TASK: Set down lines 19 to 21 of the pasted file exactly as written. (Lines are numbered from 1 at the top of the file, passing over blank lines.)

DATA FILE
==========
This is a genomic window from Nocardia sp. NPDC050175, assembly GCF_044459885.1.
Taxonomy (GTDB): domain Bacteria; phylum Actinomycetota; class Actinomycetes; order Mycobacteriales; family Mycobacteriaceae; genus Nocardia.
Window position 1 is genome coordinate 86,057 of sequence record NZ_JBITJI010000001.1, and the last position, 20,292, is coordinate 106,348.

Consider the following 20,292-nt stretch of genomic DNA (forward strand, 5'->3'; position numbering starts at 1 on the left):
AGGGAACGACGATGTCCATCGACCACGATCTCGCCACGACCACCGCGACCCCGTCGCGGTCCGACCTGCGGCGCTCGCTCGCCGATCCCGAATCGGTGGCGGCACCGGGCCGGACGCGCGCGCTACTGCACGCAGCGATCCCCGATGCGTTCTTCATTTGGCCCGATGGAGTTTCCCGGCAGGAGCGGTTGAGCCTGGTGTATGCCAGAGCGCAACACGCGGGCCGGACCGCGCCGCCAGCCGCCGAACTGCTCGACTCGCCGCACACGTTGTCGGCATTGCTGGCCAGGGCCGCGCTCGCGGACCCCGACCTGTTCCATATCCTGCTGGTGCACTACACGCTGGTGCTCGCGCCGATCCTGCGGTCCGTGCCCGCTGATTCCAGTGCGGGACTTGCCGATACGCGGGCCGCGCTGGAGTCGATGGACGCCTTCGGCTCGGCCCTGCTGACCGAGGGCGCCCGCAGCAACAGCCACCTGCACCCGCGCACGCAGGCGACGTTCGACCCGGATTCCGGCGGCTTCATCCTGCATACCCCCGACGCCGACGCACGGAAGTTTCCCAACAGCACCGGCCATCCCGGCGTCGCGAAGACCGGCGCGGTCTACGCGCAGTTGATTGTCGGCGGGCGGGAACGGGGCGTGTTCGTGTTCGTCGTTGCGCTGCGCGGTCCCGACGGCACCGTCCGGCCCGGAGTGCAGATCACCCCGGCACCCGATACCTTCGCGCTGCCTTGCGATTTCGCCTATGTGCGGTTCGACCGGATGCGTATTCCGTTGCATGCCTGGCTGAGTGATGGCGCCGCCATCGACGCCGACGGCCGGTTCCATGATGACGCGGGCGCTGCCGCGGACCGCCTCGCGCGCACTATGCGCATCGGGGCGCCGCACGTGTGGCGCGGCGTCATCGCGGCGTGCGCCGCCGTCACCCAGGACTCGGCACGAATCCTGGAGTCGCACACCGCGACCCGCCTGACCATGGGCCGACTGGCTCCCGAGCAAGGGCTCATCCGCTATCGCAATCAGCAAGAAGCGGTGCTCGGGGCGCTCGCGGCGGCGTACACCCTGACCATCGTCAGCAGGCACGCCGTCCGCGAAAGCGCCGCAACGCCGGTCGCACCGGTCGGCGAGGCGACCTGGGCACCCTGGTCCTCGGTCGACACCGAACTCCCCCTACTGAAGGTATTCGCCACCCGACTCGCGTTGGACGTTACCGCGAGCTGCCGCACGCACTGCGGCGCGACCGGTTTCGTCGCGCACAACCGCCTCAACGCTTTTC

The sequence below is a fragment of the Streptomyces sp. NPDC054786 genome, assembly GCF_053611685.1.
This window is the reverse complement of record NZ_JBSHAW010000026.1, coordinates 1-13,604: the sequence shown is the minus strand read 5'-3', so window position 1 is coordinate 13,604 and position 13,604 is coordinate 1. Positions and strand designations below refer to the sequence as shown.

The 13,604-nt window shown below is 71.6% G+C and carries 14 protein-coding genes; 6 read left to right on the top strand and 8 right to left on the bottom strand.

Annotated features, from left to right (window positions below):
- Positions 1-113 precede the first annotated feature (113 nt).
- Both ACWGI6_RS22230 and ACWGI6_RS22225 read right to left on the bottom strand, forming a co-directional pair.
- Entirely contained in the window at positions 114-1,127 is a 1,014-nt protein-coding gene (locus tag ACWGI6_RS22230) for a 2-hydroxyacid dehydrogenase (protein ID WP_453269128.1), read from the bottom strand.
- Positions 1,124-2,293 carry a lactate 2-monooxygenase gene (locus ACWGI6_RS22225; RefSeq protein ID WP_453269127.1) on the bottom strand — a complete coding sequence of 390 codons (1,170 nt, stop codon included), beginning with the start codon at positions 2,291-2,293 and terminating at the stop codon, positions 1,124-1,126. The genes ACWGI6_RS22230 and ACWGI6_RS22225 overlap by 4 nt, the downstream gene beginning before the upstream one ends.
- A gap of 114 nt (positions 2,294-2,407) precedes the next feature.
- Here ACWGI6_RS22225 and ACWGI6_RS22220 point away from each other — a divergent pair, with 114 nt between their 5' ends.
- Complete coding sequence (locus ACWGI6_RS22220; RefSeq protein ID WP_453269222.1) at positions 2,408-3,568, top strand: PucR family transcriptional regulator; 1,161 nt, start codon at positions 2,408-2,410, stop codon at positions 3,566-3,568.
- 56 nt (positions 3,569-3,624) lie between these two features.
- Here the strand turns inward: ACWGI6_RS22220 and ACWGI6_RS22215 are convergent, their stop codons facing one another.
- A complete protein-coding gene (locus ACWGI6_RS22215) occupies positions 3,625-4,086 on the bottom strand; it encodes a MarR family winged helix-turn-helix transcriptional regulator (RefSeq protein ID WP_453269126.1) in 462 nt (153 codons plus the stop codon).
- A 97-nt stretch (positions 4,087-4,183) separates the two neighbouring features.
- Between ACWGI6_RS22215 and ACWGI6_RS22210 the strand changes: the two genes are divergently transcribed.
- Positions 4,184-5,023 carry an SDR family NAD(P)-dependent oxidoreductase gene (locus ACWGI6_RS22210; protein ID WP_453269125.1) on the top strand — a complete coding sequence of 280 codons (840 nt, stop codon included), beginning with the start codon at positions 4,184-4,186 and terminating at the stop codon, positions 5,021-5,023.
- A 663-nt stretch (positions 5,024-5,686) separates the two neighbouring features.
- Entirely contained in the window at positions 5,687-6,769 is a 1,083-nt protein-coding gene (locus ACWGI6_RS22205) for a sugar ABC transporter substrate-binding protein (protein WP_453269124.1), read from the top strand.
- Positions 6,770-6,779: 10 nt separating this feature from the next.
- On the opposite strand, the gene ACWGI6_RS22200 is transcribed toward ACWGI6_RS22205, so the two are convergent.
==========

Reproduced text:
- A complete protein-coding gene (locus ACWGI6_RS22215) occupies positions 3,625-4,086 on the bottom strand; it encodes a MarR family winged helix-turn-helix transcriptional regulator (RefSeq protein ID WP_453269126.1) in 462 nt (153 codons plus the stop codon).
- A 97-nt stretch (positions 4,087-4,183) separates the two neighbouring features.
- Between ACWGI6_RS22215 and ACWGI6_RS22210 the strand changes: the two genes are divergently transcribed.